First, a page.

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Primary Choices

By Ronnie Mangubat


There are two primary choices in life, one is to accept conditions as they exist, two is to accept the responsibility for changing them.

Often times I would be staring at my only 5-year-old son and fear would creep in when I think this kid following my footstep. I started drinking and smoking pot when I was 12, and yes being the only son among 4 siblings my parents were not to keen on being hard on me. I would always have my way, my parents were way too generous and forgiving that I would always have my way.

Must I give my kid-tough love? Discipline? Control that my parents did not bestow on me? I worry the day he would come home from school reeking of alcohol as I often would during my high school days. I would not want him to go through the things I went through, the addiction I developed in my days.

I would always be giving my family a lot to worry about me, I never gave my schooling the attention it needed, I focused more on booze, smoke, and then drugs. I gave them sleepless nights when I get into brawls and other misdemeanors.

Anyway, my addiction was too much to bear for my family. I was unmanageable, to say the least, my using was getting heavier, my behavior causing not only pain but humiliation for those that loved me. My parents wanted me to get the best education possible, for me to associate with the good crowd in school and society but I guess I’m wired to be wild and uncontained.

I was sent to rehab 7 times, the first when I was at the young age of 21 and still unwilling to let go of my drug affair and relapse would always be a normal thing for me. I guess I never wanted to abandon my hedonist tendencies even if it was breaking everyone.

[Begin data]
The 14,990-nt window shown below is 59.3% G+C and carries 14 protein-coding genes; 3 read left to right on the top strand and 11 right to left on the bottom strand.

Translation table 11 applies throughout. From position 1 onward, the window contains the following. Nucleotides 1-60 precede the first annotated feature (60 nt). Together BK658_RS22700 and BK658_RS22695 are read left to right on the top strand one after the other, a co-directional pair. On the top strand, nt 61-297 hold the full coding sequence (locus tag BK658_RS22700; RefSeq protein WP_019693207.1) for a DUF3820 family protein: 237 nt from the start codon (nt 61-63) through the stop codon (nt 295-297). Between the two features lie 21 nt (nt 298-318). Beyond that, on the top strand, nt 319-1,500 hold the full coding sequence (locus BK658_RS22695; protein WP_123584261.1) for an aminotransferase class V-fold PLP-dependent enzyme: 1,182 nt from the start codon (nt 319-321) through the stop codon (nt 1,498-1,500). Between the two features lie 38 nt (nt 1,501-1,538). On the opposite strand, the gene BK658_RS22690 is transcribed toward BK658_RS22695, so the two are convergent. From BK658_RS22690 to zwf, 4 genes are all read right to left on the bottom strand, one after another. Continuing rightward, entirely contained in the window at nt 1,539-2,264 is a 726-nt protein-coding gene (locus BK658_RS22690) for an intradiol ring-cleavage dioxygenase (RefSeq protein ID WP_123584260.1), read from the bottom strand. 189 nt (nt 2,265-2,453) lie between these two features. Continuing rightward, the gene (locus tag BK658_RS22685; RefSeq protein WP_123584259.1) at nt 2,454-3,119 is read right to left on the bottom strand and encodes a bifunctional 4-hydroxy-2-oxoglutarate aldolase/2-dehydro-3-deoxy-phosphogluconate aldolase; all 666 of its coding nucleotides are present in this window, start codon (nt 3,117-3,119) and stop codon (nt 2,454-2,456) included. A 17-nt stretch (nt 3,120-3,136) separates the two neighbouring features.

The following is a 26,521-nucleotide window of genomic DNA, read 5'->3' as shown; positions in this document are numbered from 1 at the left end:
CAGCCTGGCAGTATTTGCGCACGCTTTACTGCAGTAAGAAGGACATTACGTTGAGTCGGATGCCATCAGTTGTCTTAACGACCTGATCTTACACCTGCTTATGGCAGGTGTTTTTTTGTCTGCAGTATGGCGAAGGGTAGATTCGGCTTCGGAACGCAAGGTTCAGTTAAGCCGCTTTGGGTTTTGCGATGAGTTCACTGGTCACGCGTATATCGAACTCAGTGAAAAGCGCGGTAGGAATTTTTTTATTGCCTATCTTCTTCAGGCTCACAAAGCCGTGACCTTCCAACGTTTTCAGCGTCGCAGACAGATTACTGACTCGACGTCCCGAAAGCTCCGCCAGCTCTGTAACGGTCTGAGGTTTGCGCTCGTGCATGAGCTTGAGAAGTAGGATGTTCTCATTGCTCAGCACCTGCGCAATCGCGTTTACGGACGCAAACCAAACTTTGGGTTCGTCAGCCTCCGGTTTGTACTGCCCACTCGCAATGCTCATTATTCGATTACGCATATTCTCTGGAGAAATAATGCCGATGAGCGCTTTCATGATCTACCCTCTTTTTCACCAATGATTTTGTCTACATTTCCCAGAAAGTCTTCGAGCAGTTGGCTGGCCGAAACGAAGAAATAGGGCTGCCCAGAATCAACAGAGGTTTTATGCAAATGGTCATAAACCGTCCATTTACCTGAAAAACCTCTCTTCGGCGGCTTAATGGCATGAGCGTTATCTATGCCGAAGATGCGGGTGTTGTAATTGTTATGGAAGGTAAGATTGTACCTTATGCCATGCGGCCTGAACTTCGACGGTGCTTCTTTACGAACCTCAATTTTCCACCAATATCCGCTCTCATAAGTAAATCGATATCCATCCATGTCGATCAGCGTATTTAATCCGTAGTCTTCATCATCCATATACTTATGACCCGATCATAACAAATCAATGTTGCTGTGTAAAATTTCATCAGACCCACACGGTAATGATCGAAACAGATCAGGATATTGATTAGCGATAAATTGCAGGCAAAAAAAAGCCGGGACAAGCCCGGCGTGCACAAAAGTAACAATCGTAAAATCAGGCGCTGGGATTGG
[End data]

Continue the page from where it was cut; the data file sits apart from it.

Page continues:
My Mom would shed a river of tear and it would never guilt me, my addiction made me callous. When I was 36, my Dad died and we were unable to sustain our upper-middle-class lifestyle, I never stopped using. I found ways to sustain my vice, to the extent of me dealing and selling drugs.

My first marriage suffered a death kneel when my wife who gave me 2 daughters found out I was cheating on her. She would find so much patience on my addiction and believed I could change for my daughters eventually but as fate would have it her hope was kayoed by my infidelity. She finally filed for a divorce and got my kids to live with her far away from me.

My dad dying and my wife leaving me weren’t enough reason for me to change. I never wanted to be sober. Repeated attempts at costly rehab treatments proved futile. I was not the kind to live a normal productive life.

When I was 44 years old, my second wife gave birth to our son when I was inside TCI village and on my 7th rehab. This time I was looking for a good reason to embrace sobriety. All my previous treatment experiences were full of learning that never penetrated me, perhaps I’m impermeable to such lessons owing to the entitlement and leniency I was accorded by my parents.

I always thought the change would never find me as being lost is a better proposition than living life laden with responsibility. It is easier to be without care and burden, accountability is never an addict’s strong trait. However, age and reason are good ingredients for change, love and continued trust softened my reservations, strengthened my resolve.

My 4 daughters

My son, Lake, is 6 years old, and I am almost 6 years sober. Those were not very easy years for me, every day was a struggle, it still is. I found a good job, my family lifts me, and I have a good support group. I suspect my wife, my mom, and my siblings are proud of me, I’m even proud of myself having the elusive drug free life in my grasp. Finding a good reason gave me my freedom, freedom to seek value, of a productive life. I believe my son will find a path better than the one I took. Finding God in my recovery, I pray this to be so.

My Son

Today, my life took a bright turn with a better prospect for the future. My wife Hershey is a great blessing in my life and my strongest shield that never abandoned me despite all my past failures. Aside from my son Lake, she gave me Rain, River, and Brooke, my three inspiring, smart, and beautiful daughters, my reasons for aspiring a sober life.

My wife and daughters


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